“Polytechnique supports this cause, but we are also aware that, unfortunately, this global day of action will not be sufficient to resolve the climate issue; there will be others, and we will not be able to cancel classes for all of these days”.

His justification effectively shows the limits of asking authorities to cancel classes. Despite the adoption of institutional days in many institutions, we cannot forget that a strike never awaited approval by bosses and other authorities to be carried out, and that it’s perfectly normal that it disrupts the institution’s calendar and daily routine, and more largely, society.

The major union federations also played a key role in the disappearance of the strike from public discourse. While various unions began adopting strike mandates for the climate outside of the Labour Code’s legal framework, the union federations explicitly intervened in the movement by demanding that protest organizers stop calling for workers to strike. In place of the collective “Planet on Strike”, formed by workers at the grassroots level, the collective “The Planet Comes to Work” substituted itself, coordinated by union federation leaders. Whereas Planet on Strike aimed to shake up the legality of strikes in Quebec by assuming at the same time the necessity and illegality of the strike, The Planet Comes to Work sought to mobilize workplaces while eliminating all mention of striking from posters, flyers and communications. During the press conference on September 27, Serge Cadieux, spokesperson of The Planet Comes to Work and secretary-general of the FTQ, reminded us of the federations’ lack of political courage by refusing to mention the ten or so unions that had chosen to strike and reaffirming the federations’ submission to the Labour Code. Beyond their lack of political courage to reappropriate the strike outside its legal framework, Serge Cadieux reminded us of the depoliticization of contemporary syndicalism: he affirmed that “there is no opposition between the economy and ecology” and that unions were working with “the world of management” and “the world of finance” in order to confront the climate crisis.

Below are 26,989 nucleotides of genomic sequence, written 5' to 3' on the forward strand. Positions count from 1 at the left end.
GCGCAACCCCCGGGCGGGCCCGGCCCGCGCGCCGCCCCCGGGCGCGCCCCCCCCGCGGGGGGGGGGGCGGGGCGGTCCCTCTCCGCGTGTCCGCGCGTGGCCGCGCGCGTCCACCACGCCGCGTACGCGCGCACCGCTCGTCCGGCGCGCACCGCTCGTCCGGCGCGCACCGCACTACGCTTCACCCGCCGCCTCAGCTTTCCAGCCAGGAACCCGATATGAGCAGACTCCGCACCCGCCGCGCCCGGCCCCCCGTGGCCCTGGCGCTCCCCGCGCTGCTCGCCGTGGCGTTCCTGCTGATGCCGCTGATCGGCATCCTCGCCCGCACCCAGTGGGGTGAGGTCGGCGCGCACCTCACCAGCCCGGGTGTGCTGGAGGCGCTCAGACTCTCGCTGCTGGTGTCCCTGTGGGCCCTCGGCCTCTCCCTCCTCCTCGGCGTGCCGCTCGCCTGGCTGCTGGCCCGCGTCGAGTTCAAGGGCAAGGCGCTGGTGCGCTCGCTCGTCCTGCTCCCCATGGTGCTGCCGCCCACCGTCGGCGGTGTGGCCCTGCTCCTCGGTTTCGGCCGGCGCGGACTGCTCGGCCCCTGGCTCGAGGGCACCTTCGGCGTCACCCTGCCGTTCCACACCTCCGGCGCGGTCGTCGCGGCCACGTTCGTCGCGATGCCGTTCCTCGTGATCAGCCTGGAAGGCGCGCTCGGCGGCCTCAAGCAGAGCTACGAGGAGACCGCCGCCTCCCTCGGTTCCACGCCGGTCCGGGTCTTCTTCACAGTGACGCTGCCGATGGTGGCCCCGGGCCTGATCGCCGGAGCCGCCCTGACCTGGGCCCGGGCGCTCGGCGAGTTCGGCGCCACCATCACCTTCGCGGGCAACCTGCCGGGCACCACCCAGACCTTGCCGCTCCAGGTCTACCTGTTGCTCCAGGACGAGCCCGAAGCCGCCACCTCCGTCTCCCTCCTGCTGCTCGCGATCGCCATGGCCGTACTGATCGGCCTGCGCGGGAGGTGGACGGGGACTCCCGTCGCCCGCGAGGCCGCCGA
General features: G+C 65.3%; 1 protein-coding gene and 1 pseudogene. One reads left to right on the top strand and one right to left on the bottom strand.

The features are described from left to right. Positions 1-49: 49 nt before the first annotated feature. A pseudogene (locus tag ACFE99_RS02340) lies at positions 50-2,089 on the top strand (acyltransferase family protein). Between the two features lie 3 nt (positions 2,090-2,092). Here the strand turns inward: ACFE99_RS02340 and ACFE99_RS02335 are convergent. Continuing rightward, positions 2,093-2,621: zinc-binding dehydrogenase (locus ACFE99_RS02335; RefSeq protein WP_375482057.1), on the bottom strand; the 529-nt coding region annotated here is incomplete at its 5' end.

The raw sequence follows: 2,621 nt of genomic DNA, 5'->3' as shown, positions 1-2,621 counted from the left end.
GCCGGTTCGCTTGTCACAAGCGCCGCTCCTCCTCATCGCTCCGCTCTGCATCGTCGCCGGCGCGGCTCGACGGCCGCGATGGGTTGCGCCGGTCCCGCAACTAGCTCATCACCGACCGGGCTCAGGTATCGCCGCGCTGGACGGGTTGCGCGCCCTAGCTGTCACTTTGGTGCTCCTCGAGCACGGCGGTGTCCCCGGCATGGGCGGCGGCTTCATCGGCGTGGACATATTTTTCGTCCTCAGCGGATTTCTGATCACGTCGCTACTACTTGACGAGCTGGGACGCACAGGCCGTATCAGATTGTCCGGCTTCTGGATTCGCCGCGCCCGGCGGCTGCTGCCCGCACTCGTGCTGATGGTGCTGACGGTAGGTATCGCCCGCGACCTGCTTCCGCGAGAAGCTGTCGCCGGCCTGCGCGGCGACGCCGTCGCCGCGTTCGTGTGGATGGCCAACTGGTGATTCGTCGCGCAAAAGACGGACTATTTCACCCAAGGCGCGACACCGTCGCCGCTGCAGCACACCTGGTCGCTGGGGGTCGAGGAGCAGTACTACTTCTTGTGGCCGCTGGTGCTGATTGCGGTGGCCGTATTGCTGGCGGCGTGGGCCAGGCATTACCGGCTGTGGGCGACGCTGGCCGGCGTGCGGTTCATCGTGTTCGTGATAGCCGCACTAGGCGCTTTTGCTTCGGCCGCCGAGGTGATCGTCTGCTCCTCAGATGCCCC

The proximity between the union federations and political and economic power is not new, although one might have thought that in the current context of climate crisis the federations would see the necessity of a rupture with the capitalist system. Far from it! In any case we have no illusions about the union federations’ role in the climate strike movement which has been and will be one of pacification and recuperation.